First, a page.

Two workers at a web-hosting company called Web Werks told Reuters that officials from India's Department of Information Technology last week took several hard drives and other components from a server that security firm Symantec Corp told them was communicating with computers infected with Duqu.
The equipment seized from Web Werks, a privately held company in Mumbai with about 200 employees, might hold valuable data to help investigators determine who built Duqu and how it can be used. But putting the pieces together is a long and difficult process, experts said. "This one is challenging," said Marty Edwards, director of the US Department of Homeland Security's Industrial Control Systems Cyber Emergency Response Team. "It's a very complex piece of software."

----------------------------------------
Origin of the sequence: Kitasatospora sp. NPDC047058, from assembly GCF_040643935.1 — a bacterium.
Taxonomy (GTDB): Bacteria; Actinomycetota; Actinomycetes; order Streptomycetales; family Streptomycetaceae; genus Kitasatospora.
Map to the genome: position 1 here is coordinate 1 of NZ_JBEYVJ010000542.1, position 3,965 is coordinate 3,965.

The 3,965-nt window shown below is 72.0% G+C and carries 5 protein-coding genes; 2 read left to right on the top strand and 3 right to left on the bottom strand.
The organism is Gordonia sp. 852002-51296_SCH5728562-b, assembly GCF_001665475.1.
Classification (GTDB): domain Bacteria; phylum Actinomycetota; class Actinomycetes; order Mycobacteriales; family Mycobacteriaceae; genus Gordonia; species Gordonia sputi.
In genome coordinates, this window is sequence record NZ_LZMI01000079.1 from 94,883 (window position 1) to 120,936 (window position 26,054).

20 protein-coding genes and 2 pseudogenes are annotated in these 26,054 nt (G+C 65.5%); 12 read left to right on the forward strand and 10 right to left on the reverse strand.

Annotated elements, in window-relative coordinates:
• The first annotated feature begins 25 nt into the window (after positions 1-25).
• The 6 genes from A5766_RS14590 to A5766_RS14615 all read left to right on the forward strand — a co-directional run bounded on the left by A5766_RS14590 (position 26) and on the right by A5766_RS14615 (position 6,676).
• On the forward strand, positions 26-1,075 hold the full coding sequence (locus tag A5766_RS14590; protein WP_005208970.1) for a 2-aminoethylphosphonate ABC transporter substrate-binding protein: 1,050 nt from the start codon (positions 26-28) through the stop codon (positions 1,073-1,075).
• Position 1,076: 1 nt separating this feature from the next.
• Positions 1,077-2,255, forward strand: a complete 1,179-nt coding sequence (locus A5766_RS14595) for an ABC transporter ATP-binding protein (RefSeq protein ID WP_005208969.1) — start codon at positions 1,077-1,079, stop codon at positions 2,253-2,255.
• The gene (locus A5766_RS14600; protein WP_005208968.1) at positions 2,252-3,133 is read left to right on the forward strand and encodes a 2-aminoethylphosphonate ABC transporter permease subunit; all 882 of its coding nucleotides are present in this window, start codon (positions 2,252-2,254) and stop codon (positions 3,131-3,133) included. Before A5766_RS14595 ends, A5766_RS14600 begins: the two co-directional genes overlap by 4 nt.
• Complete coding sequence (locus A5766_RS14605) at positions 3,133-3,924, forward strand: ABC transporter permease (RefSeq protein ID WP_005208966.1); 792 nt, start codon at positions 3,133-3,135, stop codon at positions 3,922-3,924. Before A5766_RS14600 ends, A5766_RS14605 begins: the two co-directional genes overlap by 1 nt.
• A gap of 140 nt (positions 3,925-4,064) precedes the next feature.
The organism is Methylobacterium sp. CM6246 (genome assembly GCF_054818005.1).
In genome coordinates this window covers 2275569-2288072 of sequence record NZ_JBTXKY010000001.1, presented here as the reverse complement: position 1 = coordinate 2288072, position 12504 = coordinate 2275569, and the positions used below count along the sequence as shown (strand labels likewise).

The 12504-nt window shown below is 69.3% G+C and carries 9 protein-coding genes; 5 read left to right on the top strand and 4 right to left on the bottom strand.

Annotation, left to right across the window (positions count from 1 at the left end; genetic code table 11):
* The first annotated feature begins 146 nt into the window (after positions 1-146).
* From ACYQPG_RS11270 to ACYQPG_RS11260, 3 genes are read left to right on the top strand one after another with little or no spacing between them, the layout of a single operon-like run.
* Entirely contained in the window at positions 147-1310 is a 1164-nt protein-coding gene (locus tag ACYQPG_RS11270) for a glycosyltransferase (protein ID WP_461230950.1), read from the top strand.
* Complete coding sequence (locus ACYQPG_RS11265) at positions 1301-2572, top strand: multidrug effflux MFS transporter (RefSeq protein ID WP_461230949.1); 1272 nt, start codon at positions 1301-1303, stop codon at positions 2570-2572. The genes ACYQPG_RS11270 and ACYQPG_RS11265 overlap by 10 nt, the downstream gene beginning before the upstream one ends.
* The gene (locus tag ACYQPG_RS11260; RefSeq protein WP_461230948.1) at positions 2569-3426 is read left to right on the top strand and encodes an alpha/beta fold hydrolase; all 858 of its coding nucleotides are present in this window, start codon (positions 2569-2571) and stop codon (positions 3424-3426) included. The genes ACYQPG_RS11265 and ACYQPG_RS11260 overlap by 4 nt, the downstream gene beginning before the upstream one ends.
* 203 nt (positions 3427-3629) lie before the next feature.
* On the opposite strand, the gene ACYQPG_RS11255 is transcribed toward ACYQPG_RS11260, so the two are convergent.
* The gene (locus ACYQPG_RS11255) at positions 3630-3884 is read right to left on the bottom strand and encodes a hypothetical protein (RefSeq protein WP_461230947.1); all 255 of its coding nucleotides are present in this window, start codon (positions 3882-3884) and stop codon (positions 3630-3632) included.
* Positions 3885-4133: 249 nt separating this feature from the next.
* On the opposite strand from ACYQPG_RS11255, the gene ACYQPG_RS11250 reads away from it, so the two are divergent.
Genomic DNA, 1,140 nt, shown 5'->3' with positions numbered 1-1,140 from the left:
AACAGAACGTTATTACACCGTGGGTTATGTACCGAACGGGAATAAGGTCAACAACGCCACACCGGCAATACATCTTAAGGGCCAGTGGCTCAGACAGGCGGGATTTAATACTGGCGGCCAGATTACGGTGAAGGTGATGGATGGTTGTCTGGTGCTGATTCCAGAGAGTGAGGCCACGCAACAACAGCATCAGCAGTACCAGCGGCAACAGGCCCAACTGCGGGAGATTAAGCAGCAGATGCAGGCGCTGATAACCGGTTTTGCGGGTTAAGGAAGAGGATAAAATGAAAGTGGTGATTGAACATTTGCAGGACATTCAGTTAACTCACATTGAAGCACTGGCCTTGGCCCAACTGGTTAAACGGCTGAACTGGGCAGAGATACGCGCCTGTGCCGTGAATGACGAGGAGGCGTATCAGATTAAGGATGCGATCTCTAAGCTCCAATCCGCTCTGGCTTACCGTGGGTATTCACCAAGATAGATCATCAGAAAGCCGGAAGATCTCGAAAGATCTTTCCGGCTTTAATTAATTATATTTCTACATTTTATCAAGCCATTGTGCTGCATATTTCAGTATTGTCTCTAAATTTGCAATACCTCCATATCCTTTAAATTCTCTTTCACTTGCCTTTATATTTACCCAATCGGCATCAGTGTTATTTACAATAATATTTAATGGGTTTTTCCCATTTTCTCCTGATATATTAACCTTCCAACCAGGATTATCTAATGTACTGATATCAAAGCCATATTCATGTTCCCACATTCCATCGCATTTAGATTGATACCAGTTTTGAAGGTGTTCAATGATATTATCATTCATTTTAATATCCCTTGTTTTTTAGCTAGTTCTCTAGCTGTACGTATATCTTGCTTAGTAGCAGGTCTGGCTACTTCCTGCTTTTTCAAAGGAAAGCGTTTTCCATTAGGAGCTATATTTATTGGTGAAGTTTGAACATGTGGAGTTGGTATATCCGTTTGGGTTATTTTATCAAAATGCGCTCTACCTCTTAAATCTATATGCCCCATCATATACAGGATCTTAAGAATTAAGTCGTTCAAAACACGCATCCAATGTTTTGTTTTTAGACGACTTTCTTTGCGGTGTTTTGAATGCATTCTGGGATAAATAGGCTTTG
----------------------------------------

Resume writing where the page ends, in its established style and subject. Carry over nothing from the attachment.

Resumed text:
The Duqu trojan is composed of several malicious files that work together for a malicious purpose.
Security firms including Dell Inc's SecureWorks, Intel Corp's McAfee, Kaspersky Lab and Symantec say they found Duqu victims in Europe, Iran, Sudan and the United States. They declined to provide their identities.
Duqu so named because it creates files with "DQ" in the prefix -- was designed to steal secrets from the computers it infects, researchers said, such as design documents from makers of highly sophisticated valves, motors, pipes and switches.
Duqu and Stuxnet both use a kernel driver to decrypt and load encrypted DLL (Dynamic Load Library) files. The kernel drivers serve as an "injection" engine to load these DLLs into a specific process. This technique is not unique to either Duqu or Stuxnet and has been observed in other unrelated threats.
"We are a little bit behind in the game," said Don Jackson, a director of the Dell SecureWorks Counter Threat Unit. "Knowing what these guys are doing, they are probably a step ahead."